Once again we saw some wonderful fish caught in May! The record being a beautiful Rainbow of 10lbs 5oz caught by Mr. Buster Jenner (only a youngster at 93 years!!). We are still stocking regularly and including some of the large Rainbows and Browns while the weather remains cool. The water temperature remains colder than normal for this time of year and although this meant “curtains” for the freshly planted Begonias it is good news for the fish! They are fighting hard and are extremely active. The May Fly and sedges are hatching out in force and we have just begun to see the first blue damsels and dragon fly over the water. We are keeping the grass around the banks trimmed nice and short and weed clearing will take place to keep the swims as free and clear as possible throughout the summer.
We held our Troutmaster Competition fish-off for adults and juniors on Sunday, 30th April. It was a good turn out and a decisive victory for Calvin Wallace. The junior competition was won by David Carden (he will be in the adult’s competition next year!!) Congratulations to them both! They will represent Brick Farm Lakes at the finals later this year.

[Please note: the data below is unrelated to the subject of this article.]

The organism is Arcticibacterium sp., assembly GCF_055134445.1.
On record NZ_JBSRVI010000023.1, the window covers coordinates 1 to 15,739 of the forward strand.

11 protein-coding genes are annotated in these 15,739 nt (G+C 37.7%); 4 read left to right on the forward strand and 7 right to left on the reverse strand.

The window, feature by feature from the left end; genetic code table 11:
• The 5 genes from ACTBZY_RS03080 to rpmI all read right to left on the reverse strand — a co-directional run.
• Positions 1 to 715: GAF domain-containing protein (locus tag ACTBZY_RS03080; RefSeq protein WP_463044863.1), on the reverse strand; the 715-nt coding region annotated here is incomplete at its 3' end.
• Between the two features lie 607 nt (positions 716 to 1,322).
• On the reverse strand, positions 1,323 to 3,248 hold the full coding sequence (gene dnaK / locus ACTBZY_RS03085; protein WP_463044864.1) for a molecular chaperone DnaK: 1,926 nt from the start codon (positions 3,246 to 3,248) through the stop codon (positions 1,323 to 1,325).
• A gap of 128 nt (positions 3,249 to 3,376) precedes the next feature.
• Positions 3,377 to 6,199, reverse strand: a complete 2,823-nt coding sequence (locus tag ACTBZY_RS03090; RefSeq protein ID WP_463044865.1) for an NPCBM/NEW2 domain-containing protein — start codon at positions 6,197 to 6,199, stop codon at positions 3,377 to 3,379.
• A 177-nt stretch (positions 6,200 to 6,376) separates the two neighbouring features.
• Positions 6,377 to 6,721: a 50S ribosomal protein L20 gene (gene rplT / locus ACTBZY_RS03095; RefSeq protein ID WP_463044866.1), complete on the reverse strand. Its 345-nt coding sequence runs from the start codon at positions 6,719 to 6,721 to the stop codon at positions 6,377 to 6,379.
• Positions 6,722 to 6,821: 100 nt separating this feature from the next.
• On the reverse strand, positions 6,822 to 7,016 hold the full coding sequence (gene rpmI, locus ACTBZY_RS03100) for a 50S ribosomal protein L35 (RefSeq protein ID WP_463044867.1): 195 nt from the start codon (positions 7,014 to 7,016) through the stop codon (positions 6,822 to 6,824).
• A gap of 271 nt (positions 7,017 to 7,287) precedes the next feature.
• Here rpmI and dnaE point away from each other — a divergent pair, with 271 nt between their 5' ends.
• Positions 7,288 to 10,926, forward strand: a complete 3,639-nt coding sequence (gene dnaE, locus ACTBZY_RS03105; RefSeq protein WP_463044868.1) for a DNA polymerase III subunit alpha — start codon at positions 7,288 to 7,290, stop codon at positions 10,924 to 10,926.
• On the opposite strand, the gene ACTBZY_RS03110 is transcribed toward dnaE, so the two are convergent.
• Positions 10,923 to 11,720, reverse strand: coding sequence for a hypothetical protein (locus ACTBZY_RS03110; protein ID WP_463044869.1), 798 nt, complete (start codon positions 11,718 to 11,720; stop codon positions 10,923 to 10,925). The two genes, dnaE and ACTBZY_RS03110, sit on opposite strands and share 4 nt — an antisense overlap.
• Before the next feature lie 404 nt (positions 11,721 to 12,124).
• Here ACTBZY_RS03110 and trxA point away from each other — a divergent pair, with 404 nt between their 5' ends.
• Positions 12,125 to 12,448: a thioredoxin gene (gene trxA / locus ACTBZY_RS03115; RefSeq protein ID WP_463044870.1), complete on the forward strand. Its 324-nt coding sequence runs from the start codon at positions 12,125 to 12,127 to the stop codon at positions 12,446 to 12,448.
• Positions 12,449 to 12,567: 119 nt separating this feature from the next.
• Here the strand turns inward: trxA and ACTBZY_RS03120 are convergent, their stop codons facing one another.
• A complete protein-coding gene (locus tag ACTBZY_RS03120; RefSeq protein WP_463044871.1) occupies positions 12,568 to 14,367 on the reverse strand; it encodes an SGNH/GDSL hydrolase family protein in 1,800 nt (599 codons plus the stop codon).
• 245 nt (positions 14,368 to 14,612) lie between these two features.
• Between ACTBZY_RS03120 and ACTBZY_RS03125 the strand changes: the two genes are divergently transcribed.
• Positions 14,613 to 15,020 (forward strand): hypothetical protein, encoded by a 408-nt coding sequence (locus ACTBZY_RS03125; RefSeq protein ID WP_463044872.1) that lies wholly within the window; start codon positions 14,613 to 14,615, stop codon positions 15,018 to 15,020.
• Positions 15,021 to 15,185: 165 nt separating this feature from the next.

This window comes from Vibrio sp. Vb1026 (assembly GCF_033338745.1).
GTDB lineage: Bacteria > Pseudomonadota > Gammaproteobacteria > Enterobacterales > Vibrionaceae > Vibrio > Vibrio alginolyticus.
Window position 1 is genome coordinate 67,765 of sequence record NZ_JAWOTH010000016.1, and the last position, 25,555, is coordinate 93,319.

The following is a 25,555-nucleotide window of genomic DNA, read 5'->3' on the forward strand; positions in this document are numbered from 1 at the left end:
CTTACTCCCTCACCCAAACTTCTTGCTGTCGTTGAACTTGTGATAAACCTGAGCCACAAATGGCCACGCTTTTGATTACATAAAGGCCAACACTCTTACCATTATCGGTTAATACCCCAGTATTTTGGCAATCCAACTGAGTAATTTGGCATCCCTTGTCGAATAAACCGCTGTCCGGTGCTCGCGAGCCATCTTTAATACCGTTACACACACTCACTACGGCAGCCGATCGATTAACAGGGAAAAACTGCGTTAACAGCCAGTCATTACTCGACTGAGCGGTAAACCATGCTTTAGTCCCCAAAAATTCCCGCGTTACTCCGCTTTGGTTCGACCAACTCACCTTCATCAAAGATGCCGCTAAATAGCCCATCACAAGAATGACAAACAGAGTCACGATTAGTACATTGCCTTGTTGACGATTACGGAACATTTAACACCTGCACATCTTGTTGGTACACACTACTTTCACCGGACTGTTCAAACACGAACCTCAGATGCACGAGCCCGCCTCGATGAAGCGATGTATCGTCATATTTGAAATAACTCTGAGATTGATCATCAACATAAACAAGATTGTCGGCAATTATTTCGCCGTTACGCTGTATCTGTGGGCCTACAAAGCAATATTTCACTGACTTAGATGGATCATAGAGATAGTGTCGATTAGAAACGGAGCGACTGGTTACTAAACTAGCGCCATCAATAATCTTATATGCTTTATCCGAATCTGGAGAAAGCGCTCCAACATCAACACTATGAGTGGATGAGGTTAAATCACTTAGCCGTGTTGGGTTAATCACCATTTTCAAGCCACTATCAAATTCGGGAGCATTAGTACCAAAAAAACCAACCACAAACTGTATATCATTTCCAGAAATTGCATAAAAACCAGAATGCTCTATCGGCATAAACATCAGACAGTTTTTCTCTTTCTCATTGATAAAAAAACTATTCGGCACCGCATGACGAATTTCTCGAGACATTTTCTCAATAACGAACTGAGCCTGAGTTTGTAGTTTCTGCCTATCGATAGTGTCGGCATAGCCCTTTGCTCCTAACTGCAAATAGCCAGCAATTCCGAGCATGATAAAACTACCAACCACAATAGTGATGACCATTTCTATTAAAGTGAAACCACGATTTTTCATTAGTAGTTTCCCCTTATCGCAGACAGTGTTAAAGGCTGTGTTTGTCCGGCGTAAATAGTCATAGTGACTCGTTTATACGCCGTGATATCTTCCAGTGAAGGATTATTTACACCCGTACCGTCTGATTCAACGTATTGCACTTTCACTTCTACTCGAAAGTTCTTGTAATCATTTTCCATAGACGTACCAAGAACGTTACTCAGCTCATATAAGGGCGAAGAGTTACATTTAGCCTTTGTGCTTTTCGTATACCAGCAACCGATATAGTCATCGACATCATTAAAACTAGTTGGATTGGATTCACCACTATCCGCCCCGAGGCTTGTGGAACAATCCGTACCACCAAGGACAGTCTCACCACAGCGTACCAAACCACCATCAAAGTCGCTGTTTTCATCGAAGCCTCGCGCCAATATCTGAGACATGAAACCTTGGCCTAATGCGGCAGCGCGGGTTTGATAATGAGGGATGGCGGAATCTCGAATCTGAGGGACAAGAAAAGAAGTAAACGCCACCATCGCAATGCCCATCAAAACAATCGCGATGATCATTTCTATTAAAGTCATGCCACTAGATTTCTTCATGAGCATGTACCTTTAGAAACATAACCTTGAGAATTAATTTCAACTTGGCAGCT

Please note that through the summer we will be opening the gate at 7.30am and closing at 8pm. We will happily arrange to open longer into the twilight hours for those anglers keen to experience the potentially“extra special” experience of the “evening rise” of fish during in the summer months but only for pre-arranged group bookings.
Over and out now and let us hope for a month of glorious roses and Pimms in the garden along with a wonderful hatch of buzzers and midges!
Tight lines, Annie and Caroline.